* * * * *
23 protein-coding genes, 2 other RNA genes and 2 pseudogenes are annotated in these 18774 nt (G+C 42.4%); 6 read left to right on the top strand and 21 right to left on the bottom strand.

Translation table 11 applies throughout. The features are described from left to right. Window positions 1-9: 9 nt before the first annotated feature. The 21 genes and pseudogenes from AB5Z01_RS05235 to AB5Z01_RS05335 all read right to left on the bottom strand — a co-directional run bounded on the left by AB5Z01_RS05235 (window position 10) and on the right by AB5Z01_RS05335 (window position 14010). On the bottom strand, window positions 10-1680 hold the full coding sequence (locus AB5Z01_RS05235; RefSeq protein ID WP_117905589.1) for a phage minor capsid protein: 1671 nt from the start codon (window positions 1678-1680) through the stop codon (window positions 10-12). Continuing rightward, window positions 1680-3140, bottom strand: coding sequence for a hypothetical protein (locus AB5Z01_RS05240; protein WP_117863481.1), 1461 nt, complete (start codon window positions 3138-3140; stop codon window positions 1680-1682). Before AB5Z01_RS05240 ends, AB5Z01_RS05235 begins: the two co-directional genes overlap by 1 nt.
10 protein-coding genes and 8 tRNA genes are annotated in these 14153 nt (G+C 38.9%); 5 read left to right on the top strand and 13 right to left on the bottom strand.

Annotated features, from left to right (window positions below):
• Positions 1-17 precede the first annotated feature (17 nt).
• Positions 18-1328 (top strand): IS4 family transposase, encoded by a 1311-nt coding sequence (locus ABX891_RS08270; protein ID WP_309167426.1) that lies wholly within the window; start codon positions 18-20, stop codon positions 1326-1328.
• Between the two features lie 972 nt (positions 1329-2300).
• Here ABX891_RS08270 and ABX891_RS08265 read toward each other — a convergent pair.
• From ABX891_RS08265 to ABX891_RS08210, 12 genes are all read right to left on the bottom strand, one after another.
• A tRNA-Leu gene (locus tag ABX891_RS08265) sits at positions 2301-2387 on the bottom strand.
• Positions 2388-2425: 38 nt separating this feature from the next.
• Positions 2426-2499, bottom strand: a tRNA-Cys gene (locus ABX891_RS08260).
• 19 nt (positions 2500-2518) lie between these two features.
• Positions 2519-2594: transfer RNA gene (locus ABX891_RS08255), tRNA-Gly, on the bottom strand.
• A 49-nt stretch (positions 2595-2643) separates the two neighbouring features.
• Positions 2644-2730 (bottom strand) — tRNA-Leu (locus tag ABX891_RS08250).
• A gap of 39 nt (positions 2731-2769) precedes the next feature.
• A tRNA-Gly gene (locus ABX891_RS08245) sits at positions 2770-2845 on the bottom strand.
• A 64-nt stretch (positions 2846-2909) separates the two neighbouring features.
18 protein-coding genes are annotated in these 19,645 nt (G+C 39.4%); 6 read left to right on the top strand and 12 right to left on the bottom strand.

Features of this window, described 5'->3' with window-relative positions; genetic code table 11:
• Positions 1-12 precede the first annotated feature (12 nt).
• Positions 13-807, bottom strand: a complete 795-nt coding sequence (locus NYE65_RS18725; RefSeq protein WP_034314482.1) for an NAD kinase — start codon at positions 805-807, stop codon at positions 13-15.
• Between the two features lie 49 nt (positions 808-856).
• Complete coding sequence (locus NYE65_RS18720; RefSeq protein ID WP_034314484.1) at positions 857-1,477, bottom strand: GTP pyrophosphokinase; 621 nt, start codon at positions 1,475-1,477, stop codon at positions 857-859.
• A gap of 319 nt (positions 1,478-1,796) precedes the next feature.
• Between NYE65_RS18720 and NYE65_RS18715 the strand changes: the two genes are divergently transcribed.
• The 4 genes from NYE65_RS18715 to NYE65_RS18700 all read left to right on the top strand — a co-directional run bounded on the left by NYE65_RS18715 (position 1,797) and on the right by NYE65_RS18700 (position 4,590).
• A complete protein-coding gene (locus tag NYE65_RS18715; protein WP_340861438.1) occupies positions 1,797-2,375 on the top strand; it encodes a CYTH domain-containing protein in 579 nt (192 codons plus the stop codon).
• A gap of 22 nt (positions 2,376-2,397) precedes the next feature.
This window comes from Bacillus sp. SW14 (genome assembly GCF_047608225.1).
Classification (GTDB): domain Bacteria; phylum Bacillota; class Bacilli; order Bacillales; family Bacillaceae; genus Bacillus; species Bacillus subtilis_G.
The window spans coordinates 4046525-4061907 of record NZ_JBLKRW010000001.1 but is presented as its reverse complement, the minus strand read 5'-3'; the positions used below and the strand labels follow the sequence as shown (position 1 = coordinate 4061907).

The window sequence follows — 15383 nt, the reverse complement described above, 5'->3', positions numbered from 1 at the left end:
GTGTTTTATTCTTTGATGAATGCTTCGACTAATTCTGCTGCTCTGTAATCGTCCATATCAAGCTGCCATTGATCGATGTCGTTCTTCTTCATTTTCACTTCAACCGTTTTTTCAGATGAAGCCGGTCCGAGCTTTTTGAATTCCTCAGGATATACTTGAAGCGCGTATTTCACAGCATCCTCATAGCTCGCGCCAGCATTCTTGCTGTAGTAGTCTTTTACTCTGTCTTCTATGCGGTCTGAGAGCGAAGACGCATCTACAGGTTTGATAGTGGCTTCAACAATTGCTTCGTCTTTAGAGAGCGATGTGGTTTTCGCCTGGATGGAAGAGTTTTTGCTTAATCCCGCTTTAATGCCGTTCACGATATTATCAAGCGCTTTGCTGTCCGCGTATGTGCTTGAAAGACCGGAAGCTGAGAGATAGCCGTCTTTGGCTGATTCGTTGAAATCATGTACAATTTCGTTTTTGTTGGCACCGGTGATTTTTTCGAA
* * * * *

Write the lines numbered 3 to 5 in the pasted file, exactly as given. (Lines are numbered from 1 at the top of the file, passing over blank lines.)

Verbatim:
10 protein-coding genes and 8 tRNA genes are annotated in these 14153 nt (G+C 38.9%); 5 read left to right on the top strand and 13 right to left on the bottom strand.

Annotated features, from left to right (window positions below):
• Positions 1-17 precede the first annotated feature (17 nt).